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Eric Schlosser

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Eric Schlosser
BornEric Matthew Schlosser[1]
(1959-08-17) August 17, 1959 (age 64)
New York City, U.S.
OccupationInvestigative writer
EducationPrinceton University (BA)
Oriel College, Oxford (MLitt)
Notable worksFast Food Nation (2001)
Reefer Madness (2003)
Command and Control: Nuclear Weapons, the Damascus Accident, and the Illusion of Safety (2013)
Shauna Jean Redford
(m. 1985)
ParentHerbert Schlosser (father)
RelativesRobert Redford (father-in-law)

Eric Matthew Schlosser (born August 17, 1959) is an American journalist and author known for his investigative journalism, such as in his books Fast Food Nation (2001), Reefer Madness (2003), and Command and Control: Nuclear Weapons, the Damascus Accident, and the Illusion of Safety (2013).



Schlosser was born in New York City, New York; he spent his childhood there and in Los Angeles, California. His parents are Judith (née Gassner) and Herbert Schlosser, a former Wall Street lawyer who turned to broadcasting later in his career, eventually becoming president of NBC in 1974 and later becoming a vice president of RCA.[1][3][4]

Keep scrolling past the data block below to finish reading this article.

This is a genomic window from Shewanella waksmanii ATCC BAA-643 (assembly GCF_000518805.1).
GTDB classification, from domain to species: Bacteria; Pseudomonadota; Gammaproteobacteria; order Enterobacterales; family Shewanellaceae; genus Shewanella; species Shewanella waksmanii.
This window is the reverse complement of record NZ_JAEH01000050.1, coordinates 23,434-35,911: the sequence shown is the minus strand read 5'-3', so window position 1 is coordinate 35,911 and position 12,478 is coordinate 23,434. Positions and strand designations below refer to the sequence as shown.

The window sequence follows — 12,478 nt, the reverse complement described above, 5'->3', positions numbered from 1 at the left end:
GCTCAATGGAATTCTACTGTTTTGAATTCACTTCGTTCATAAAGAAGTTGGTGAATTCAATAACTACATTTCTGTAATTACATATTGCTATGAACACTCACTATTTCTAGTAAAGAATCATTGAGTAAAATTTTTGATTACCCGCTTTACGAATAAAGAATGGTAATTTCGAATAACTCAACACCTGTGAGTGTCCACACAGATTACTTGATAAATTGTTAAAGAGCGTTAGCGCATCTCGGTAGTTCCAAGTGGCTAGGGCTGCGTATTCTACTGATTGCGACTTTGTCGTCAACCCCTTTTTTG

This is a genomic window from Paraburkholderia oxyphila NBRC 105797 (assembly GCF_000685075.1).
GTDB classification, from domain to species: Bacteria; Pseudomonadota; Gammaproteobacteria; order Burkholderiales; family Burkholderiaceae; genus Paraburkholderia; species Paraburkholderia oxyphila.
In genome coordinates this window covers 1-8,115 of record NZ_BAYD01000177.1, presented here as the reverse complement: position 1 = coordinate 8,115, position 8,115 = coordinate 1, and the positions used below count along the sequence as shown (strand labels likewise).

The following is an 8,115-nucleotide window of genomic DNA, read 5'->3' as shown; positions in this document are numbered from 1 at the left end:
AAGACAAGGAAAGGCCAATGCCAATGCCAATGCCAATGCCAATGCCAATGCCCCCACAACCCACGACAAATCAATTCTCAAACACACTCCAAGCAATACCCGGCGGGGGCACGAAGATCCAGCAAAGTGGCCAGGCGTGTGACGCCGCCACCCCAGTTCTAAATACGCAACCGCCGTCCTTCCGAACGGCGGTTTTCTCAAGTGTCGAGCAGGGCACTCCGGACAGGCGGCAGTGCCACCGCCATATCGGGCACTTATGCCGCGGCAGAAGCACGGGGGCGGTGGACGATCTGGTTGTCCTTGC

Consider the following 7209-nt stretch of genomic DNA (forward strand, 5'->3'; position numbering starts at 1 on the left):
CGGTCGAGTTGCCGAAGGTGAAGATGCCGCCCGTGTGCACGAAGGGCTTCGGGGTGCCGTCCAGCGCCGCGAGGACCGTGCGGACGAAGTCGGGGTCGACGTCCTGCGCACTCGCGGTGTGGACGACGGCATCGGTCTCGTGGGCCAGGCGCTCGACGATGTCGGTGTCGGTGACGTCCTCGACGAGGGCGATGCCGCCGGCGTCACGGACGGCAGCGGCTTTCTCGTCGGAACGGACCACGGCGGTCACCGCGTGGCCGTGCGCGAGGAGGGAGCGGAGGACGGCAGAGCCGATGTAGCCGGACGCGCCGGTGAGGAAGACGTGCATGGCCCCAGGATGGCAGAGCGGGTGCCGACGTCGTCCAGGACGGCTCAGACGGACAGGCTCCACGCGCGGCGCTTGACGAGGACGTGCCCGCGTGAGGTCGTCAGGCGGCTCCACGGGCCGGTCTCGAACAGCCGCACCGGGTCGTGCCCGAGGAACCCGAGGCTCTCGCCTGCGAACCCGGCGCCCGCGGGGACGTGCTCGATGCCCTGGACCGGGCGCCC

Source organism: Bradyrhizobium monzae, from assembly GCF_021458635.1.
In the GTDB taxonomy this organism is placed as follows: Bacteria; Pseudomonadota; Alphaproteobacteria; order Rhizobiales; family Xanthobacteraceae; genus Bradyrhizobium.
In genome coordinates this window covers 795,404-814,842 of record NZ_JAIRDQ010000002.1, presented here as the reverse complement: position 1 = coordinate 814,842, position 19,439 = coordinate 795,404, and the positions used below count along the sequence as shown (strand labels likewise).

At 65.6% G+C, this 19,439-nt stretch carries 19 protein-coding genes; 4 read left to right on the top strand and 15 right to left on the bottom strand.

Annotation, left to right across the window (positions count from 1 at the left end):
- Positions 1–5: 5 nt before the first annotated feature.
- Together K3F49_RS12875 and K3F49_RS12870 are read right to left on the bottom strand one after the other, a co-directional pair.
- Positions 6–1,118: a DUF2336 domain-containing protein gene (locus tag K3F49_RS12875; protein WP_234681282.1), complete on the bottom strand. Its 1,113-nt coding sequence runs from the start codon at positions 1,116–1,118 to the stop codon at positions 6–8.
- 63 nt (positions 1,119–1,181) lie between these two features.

Schlosser graduated with an A.B. in history from Princeton University in 1982 after completing a 148-page-long senior thesis titled "Academic Freedom during the McCarthy Era: Anti-Communism, Conformity and Princeton."[5] He then earned a Master of Letters in British Imperial History from Oriel College, Oxford. He tried playwriting, writing two plays, Americans (1985) and We the People (2007). He is married to Shauna Redford, daughter of actor Robert Redford.[1]

Journalism and books